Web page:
In part one of this post, I imparted all of my wisdom on close-up portrait photography.  Hopefully the fact that all of my wisdom can be distilled down to two simple tips doesn’t reflect poorly on the quality of that wisdom.  Regardless,  to add to my grass-roots tips in part one, here I will pile on even more grass-roots photography tips in part two!

Part two is all about whole-body portraits.  In real photography there are all kinds of portraits.  Some include only the face, some the head and shoulders, some the upper body, and some the whole person.  I like to jump right from the face close-up to the whole body portrait because I am either interested in capturing the uniqueness of a person’s expression or a person in their environment.  If you’re attempting the latter, here’s how it’s done.

Frame the whole person head to toe.  Cutting off a person’s feet can make it look like they’re pasted into the photo, and with all those Photoshop wizards out there it’s important for your pictures to look real.  And leave a little room at the top and bottom.

IMG_7888Here is what I mean.  Beautiful subject, beautiful background, nice perspective and composition, and yet it looks like an amateur vacation photo.  You might say “Ian, that is an amateur vacation photo!” to which I might reply “Yes but you only know that because I got lazy with my composition.”  If you include your subject head-to toe they seem like a person in a setting rather than a person standing in front of a setting.  It allows your pictures to tell the story of your adventures rather than serve as proof of the sights you’ve seen.

551942_10150960690736157_1856851421_nLaura Climbing Aneto, Maladeta massif, Pyrenees, Spain35611_470258671156_111521_nThose are three of my favourite examples from my own picture file of portraits capturing people interacting with their environment.  I only have one other suggestion for whole-body portraits and that is to remember the rule of thirds.  Divide your frame into nine quadrants with two horizontal lines and two vertical lines.  Put the horizon on one of the horizontal lines and your subject on one of the vertical lines.  It’s the oldes trick in the book and it’s not always the best way to capture a subject but if you follow this simple rule, your pictures of people will constantly look more composed.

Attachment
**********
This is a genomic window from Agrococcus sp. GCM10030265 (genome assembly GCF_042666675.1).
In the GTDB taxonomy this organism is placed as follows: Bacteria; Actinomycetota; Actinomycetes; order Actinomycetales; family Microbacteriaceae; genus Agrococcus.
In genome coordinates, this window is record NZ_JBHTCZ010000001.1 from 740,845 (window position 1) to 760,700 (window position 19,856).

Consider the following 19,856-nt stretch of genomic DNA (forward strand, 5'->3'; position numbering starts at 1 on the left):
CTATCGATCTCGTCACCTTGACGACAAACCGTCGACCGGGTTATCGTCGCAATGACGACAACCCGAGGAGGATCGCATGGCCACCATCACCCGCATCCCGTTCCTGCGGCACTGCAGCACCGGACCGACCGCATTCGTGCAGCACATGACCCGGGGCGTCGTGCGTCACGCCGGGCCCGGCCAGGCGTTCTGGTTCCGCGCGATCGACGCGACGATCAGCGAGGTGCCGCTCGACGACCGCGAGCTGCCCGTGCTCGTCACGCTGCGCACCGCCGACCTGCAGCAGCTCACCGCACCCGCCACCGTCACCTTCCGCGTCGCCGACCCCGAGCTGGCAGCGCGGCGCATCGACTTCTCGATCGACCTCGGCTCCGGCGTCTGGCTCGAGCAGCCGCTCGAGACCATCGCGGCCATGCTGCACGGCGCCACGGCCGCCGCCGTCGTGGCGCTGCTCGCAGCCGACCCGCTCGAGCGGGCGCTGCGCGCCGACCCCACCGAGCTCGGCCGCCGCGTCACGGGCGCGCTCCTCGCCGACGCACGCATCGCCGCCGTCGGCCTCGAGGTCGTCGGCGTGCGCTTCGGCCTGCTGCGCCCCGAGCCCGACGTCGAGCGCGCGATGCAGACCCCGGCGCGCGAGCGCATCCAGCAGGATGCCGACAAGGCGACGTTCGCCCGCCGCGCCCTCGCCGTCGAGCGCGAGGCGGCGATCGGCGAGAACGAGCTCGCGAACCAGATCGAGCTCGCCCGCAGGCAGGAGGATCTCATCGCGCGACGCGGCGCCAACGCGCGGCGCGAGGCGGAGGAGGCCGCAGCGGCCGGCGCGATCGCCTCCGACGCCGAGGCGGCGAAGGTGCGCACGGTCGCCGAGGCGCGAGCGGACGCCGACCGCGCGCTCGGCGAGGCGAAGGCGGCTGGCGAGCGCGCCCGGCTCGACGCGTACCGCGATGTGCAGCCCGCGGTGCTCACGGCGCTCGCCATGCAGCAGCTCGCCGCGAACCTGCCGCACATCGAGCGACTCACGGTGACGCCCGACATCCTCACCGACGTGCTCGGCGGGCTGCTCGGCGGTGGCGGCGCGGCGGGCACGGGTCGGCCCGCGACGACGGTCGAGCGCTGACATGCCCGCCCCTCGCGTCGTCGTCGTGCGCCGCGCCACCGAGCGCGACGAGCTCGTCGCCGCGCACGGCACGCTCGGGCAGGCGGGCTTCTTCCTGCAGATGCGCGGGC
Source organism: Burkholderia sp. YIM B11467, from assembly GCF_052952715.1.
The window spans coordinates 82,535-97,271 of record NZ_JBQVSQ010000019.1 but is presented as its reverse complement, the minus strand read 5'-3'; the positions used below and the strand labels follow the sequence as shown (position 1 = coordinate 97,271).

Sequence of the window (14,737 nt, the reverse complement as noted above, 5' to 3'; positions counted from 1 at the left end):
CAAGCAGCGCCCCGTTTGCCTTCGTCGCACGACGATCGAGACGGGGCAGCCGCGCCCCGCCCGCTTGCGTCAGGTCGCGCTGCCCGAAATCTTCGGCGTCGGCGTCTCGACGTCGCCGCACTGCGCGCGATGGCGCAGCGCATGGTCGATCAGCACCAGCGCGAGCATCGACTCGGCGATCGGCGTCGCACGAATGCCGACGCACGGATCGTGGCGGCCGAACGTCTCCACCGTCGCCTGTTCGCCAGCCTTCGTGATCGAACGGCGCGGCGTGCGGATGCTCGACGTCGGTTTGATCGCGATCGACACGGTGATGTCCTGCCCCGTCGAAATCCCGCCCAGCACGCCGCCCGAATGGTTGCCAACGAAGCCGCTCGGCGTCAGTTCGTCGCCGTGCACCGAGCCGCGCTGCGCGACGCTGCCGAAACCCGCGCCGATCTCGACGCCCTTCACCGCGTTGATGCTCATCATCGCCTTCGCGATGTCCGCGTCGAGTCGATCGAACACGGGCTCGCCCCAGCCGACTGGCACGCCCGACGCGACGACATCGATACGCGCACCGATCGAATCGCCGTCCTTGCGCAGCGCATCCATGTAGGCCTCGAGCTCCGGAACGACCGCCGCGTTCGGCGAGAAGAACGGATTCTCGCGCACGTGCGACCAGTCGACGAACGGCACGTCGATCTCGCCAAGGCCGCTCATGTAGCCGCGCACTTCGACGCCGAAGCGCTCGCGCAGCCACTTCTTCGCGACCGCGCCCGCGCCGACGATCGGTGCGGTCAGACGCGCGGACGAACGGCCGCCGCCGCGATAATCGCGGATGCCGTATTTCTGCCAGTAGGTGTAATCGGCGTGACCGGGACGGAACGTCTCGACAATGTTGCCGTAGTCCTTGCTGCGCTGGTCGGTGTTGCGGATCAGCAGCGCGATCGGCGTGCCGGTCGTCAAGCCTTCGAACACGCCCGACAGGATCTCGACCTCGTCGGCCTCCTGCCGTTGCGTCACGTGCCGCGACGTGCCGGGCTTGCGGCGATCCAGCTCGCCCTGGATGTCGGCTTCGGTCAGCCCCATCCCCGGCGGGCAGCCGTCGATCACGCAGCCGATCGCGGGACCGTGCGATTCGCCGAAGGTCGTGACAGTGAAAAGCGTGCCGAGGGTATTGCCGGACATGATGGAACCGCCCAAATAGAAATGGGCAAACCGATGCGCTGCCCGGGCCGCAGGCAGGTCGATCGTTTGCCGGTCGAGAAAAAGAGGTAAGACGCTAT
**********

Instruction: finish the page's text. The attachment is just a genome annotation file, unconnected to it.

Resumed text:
And just like with close-up portraits, make sure what you’re shooting is an environment or an activity worth taking a picture of.  And make it something real and honest.  People know when you’re being fake.  They may not respond negatively to your cheesy pose, the media is full of artificial beauty, sets, hair-and-makeup, etc., but they certainly will respond positively to a picture capturing an inspirational, heartfelt, or intense moment in a balanced composition.

That’s my two amateur cents.  Follow these three rules and your whole-body portraits will turn out great.  And, perhaps most importantly, take lots and lots and lots of pictures.  At least one is bound look okay.

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